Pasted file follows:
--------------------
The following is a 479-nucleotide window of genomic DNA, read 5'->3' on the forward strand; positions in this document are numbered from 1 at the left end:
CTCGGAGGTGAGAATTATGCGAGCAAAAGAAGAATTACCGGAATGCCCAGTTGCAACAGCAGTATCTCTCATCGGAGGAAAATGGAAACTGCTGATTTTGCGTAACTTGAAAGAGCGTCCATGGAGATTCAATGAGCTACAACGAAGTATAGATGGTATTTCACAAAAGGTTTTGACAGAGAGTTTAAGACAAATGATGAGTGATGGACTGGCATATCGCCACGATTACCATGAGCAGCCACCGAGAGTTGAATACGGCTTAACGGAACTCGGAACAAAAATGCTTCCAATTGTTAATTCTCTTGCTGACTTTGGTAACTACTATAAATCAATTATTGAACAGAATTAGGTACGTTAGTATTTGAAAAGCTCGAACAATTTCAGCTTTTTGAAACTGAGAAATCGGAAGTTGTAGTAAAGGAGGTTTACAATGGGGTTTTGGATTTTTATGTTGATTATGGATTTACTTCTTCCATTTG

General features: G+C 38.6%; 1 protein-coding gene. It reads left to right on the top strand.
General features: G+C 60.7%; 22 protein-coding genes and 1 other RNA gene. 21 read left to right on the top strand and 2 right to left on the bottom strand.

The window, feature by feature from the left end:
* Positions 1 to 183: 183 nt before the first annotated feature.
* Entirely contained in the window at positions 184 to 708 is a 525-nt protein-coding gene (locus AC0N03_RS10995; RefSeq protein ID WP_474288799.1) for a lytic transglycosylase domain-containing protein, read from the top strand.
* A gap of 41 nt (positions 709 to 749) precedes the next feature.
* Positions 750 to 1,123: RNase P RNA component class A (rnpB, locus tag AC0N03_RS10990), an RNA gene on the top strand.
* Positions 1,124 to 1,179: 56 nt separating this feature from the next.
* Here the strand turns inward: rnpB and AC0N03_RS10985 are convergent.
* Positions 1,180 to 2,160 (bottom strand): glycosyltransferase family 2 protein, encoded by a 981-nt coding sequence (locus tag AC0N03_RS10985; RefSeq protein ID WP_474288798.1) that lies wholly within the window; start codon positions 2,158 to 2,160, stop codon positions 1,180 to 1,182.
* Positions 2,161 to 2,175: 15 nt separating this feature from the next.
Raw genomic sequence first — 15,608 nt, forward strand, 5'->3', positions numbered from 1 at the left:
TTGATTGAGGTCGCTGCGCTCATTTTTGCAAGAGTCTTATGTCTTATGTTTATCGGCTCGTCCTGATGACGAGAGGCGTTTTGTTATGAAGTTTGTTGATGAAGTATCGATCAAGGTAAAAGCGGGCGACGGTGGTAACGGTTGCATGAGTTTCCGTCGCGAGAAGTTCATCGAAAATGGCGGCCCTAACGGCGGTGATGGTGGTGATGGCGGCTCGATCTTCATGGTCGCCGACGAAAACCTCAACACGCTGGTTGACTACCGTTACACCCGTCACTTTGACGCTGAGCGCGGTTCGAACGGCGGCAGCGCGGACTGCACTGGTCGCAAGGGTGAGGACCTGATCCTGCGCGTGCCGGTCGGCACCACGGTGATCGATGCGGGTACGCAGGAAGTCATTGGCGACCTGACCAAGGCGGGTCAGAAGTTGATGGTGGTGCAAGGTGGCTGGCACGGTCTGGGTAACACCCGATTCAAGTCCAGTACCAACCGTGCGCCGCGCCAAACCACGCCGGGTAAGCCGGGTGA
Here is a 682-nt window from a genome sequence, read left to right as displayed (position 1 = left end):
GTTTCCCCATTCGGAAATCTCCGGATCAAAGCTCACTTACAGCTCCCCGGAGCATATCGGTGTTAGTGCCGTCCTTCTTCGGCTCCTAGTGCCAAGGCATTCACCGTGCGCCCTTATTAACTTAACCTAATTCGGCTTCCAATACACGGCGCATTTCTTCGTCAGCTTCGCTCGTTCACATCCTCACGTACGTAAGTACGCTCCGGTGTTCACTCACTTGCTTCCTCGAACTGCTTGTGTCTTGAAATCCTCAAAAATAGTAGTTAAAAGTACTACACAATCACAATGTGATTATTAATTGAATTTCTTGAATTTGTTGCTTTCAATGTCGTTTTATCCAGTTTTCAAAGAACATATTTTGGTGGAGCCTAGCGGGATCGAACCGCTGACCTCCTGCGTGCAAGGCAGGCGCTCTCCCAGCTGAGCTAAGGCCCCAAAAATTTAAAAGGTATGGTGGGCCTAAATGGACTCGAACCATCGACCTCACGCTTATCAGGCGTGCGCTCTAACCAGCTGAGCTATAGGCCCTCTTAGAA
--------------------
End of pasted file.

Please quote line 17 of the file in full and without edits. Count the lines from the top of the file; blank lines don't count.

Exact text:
GTTTCCCCATTCGGAAATCTCCGGATCAAAGCTCACTTACAGCTCCCCGGAGCATATCGGTGTTAGTGCCGTCCTTCTTCGGCTCCTAGTGCCAAGGCATTCACCGTGCGCCCTTATTAACTTAACCTAATTCGGCTTCCAATACACGGCGCATTTCTTCGTCAGCTTCGCTCGTTCACATCCTCACGTACGTAAGTACGCTCCGGTGTTCACTCACTTGCTTCCTCGAACTGCTTGTGTCTTGAAATCCTCAAAAATAGTAGTTAAAAGTACTACACAATCACAATGTGATTATTAATTGAATTTCTTGAATTTGTTGCTTTCAATGTCGTTTTATCCAGTTTTCAAAGAACATATTTTGGTGGAGCCTAGCGGGATCGAACCGCTGACCTCCTGCGTGCAAGGCAGGCGCTCTCCCAGCTGAGCTAAGGCCCCAAAAATTTAAAAGGTATGGTGGGCCTAAATGGACTCGAACCATCGACCTCACGCTTATCAGGCGTGCGCTCTAACCAGCTGAGCTATAGGCCCTCTTAGAA